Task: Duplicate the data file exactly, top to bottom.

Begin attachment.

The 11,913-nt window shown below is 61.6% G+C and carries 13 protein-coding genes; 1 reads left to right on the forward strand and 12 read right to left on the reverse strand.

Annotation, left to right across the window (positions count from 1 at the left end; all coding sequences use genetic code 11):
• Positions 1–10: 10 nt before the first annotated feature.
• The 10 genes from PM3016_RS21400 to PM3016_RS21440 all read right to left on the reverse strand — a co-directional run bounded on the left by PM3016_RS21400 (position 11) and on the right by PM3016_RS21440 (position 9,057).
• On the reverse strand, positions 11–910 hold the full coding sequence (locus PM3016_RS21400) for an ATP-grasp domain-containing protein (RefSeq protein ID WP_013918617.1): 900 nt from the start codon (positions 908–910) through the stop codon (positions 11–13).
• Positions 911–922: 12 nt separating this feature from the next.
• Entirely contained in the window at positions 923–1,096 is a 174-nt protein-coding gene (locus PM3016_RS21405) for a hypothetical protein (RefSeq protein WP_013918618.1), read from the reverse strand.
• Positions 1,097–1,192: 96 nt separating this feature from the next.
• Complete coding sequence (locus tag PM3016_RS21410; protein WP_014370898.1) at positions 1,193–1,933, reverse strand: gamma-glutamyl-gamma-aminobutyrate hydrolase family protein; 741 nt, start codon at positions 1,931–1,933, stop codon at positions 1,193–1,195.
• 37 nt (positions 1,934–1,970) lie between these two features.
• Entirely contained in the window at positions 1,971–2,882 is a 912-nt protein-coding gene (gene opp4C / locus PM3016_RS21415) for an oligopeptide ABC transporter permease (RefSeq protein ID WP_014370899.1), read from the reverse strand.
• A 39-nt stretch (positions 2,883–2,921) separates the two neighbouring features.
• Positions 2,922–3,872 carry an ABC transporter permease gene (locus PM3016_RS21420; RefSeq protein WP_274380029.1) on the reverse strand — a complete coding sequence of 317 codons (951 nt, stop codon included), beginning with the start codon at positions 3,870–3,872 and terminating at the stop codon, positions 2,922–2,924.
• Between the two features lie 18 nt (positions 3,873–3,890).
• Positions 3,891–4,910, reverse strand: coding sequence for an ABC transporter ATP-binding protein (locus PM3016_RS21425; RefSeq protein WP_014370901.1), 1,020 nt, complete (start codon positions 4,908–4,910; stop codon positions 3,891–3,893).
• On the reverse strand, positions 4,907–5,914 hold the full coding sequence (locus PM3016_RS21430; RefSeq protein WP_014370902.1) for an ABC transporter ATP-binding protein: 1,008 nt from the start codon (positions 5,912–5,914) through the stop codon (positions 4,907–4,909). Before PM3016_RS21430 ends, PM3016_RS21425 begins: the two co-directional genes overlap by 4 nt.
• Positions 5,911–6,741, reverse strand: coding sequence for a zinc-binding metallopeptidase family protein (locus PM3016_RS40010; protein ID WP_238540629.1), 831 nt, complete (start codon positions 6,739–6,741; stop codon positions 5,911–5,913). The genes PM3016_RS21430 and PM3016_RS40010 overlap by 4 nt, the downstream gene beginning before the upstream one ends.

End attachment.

The 11,913-nt window shown below is 61.6% G+C and carries 13 protein-coding genes; 1 reads left to right on the forward strand and 12 read right to left on the reverse strand.

Annotation, left to right across the window (positions count from 1 at the left end; all coding sequences use genetic code 11):
• Positions 1–10: 10 nt before the first annotated feature.
• The 10 genes from PM3016_RS21400 to PM3016_RS21440 all read right to left on the reverse strand — a co-directional run bounded on the left by PM3016_RS21400 (position 11) and on the right by PM3016_RS21440 (position 9,057).
• On the reverse strand, positions 11–910 hold the full coding sequence (locus PM3016_RS21400) for an ATP-grasp domain-containing protein (RefSeq protein ID WP_013918617.1): 900 nt from the start codon (positions 908–910) through the stop codon (positions 11–13).
• Positions 911–922: 12 nt separating this feature from the next.
• Entirely contained in the window at positions 923–1,096 is a 174-nt protein-coding gene (locus PM3016_RS21405) for a hypothetical protein (RefSeq protein WP_013918618.1), read from the reverse strand.
• Positions 1,097–1,192: 96 nt separating this feature from the next.
• Complete coding sequence (locus tag PM3016_RS21410; protein WP_014370898.1) at positions 1,193–1,933, reverse strand: gamma-glutamyl-gamma-aminobutyrate hydrolase family protein; 741 nt, start codon at positions 1,931–1,933, stop codon at positions 1,193–1,195.
• 37 nt (positions 1,934–1,970) lie between these two features.
• Entirely contained in the window at positions 1,971–2,882 is a 912-nt protein-coding gene (gene opp4C / locus PM3016_RS21415) for an oligopeptide ABC transporter permease (RefSeq protein ID WP_014370899.1), read from the reverse strand.
• A 39-nt stretch (positions 2,883–2,921) separates the two neighbouring features.
• Positions 2,922–3,872 carry an ABC transporter permease gene (locus PM3016_RS21420; RefSeq protein WP_274380029.1) on the reverse strand — a complete coding sequence of 317 codons (951 nt, stop codon included), beginning with the start codon at positions 3,870–3,872 and terminating at the stop codon, positions 2,922–2,924.
• Between the two features lie 18 nt (positions 3,873–3,890).
• Positions 3,891–4,910, reverse strand: coding sequence for an ABC transporter ATP-binding protein (locus PM3016_RS21425; RefSeq protein WP_014370901.1), 1,020 nt, complete (start codon positions 4,908–4,910; stop codon positions 3,891–3,893).
• On the reverse strand, positions 4,907–5,914 hold the full coding sequence (locus PM3016_RS21430; RefSeq protein WP_014370902.1) for an ABC transporter ATP-binding protein: 1,008 nt from the start codon (positions 5,912–5,914) through the stop codon (positions 4,907–4,909). Before PM3016_RS21430 ends, PM3016_RS21425 begins: the two co-directional genes overlap by 4 nt.
• Positions 5,911–6,741, reverse strand: coding sequence for a zinc-binding metallopeptidase family protein (locus PM3016_RS40010; protein ID WP_238540629.1), 831 nt, complete (start codon positions 6,739–6,741; stop codon positions 5,911–5,913). The genes PM3016_RS21430 and PM3016_RS40010 overlap by 4 nt, the downstream gene beginning before the upstream one ends.